There are few people who have seen the sport of soccer from as many angles as Garth Lagerwey. The new general manager and President of Soccer of Seattle Sounders FC, who joined the club just last month, brings the perspective of a player (a star youth goalkeeper from Chicago, Lagerwey played four years at Duke University and spent five seasons in Major League Soccer, from 1996-2000), a media member (after retiring, he covered the league for Sports Illustrated and in broadcast media) and a club administrator, having helped build Real Salt Lake into a perennial MLS Cup contender during his seven seasons with the club.
Recently, PlayOn! caught up with Lagerwey during a preseason training session to pick his brain about the 2015 Seattle Sounders FC, the Sounders Academy and new S2 program, and the state of youth soccer in the state of Washington. And as you'd expect of a man who left a successful position to start anew on the West Coast, he's decidedly bullish on all fronts.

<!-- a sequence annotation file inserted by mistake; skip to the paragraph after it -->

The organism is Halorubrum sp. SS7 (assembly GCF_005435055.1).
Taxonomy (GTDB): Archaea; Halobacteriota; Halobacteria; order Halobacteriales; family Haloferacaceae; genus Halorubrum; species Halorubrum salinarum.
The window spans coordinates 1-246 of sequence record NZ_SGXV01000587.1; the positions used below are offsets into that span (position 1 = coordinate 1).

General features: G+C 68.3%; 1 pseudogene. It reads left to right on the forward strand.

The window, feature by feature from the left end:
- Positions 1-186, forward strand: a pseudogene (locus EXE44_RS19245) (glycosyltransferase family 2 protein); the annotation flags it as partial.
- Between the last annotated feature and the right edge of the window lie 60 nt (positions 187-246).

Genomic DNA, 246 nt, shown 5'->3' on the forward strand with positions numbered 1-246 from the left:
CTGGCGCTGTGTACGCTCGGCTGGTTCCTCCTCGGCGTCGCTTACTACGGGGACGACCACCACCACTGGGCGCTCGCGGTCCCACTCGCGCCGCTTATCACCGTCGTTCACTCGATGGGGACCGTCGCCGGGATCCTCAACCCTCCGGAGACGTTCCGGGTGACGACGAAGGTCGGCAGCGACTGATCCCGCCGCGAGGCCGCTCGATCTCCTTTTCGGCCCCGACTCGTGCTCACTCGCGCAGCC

PlayOn: Before coming to Seattle, what were your impressions of the Sounders franchise?
Garth Lagerwey: "I thought it was one of the best franchises in the league. I was always really impressed with the staff and the ownership. And I was pretty interested in what appears to be a unique connection with the fan base. Over the course of the process, getting to know the 40 years of history of the Sounders franchise, it really made it seem like something I wanted to be a part of."
PO: Has there been anything that's surprised you about the job over the last month?
GL: "The main differences are stylistic, not substantive. If I were going to leave Salt Lake, I knew I had to make a choice — I could rebuild something, or build from scratch...but I felt like I had already done that before with RSL. In 2007, it was a last-place franchise and we kind of built it from nothing up to what it became, so I was kind of excited at the opportunity to work for a bigger club, one that has done a lot of winning, but just hasn't quite won the whole thing yet. And when I saw Seattle, I thought that could be a really good fit."
PO: What unique challenges are there in essentially working for the man, former GM/owner Adrian Hanauer, you're replacing?